How do quotas work in other sports?

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Teams in the British Basketball League are allowed to field a maximum of three players from outside the European Union in a season. The remainder of the roster must qualify, through birth or by naturalisation, for British citizenship. The BBL implemented a new ruling last year to permit only two imported players per roster, only for the decision to be revoked due to the lack of available home-grown talent currently available.


A county is allowed to field one 'overseas' player at any one time, but can name more than one in their squad. These players can be replaced if they are injured, to a maximum of four in one season. Otherwise players must descend from a country within the European Economic Area of a county with an agreement with the EU (Kolpak), providing they have not played a Test match in the previous year. However, the Kolpak laws currently allow players from top cricketing countries like South Africa and the West Indies to play in England.


England Hockey League clubs can register one 'overseas' player. There are no restrictions on any player with an EU/UK passport, with a permanent right to abode or indefinite leave of stay in the UK, with an ancestry visa or contract of employment. The Kolpak agreement also applies. “These rules exist in order to achieve a balance between seeing good quality overseas players but also developing young home-grown talent,” England Hockey spokesman Steven Barlow said.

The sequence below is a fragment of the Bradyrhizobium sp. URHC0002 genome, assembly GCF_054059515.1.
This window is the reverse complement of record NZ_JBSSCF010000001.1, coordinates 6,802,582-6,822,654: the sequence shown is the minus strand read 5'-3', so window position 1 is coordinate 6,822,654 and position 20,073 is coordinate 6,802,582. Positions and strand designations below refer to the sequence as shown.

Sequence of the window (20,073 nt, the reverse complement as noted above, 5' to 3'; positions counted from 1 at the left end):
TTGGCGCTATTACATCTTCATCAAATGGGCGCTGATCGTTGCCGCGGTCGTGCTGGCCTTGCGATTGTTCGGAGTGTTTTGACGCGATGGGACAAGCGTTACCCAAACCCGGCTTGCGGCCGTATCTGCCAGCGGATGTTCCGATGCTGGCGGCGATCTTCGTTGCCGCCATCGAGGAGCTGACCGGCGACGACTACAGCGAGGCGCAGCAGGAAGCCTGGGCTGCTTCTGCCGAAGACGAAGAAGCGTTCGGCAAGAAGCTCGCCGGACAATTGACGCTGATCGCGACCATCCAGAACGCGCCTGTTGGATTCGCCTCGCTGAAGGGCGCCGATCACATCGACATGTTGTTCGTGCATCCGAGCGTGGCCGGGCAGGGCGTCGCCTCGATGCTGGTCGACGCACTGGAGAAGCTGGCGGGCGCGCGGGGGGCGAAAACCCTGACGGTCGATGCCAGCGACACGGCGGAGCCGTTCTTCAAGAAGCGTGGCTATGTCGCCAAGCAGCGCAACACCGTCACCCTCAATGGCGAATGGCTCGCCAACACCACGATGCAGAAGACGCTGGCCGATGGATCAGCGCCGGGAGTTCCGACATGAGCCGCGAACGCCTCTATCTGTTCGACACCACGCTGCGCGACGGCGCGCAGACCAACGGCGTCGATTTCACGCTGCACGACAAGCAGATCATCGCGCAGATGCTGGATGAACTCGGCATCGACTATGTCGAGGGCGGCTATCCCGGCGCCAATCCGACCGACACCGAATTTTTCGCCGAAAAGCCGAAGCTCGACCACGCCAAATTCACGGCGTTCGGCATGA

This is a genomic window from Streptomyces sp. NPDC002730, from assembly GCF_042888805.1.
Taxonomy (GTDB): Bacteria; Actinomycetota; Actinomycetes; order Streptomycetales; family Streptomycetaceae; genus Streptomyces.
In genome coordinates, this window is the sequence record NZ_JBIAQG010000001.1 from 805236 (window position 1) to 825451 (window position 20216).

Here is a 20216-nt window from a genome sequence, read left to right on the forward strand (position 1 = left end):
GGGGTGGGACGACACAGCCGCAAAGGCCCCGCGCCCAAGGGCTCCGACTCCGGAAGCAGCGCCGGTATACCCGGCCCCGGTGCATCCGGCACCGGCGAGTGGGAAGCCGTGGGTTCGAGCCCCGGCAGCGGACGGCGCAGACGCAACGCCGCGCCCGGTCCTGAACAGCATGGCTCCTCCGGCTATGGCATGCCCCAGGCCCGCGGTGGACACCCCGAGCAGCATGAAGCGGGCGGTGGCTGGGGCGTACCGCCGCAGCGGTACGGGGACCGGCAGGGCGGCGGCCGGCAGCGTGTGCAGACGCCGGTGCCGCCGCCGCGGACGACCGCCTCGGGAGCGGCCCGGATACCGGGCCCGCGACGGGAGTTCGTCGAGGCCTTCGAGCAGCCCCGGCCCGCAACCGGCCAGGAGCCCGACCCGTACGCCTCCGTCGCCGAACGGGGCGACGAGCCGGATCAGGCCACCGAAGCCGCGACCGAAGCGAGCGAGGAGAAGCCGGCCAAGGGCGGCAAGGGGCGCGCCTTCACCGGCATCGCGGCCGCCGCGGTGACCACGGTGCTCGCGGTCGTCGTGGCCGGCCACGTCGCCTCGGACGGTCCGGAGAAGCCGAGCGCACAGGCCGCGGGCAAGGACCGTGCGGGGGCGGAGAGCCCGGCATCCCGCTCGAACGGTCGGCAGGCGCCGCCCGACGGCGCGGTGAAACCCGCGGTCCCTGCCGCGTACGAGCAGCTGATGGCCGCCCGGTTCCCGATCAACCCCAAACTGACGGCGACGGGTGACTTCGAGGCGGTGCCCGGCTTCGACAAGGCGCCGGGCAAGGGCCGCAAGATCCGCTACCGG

An overseas player is defined as a “non-British trained player”, and Elite League sides are only allowed ten. The Elite League relies heavily on overseas players, the majority from North America. Of the 21 players to play for 2008 champions Coventry Blaze, only 10 were British, the rest Canadian (7), American (1), Czech Rep (1), Swedish (1) and Nigerian (1).


Only British citizens are allowed to play in the Super League, and they must be affiliated to the England international netball set-up. A British-based immigrant who shows promise can apply for citizenship. Due to the part-time nature of the game foreign players can not play as they would be forced to seek further employment to register for a work permit.


A Super League club must include at least five home-grown players in their squad, at least 10 players from the club's home federation (the European Union) and a maximum of 10 from outside the federation. This changes next year to six home-grown, 10 'home-fed' and 9 from outside, and, in 2011, to 8 home-grown, 12 home-fed and 5 from outside. Each side are allowed three players from outside the EU/Kolpak, except Harlequins, who are allowed to field four as they are considered a 'non-heartland' team, and the Catalan Dragons, who are permitted to field six non-French players.


Guinness Premiership sides can field a maximum of one non EU/Kolpak players, rising to three during certain periods, notably the Autumn internationals, the Six Nations and the World Cup. Effectively it is only players from Australia and New Zealand who qualify as 'foreigners', the only other major provider of players, South Africa, coming under the Kolpak agreement. Four of the IRB World Rankings’ top ten international sides (Australia, New Zealand, Argentina and Fiji) are not part of the EU, or covered by the Kolpak agreement, thus making it difficult for many of the world's best to play in the Premiership.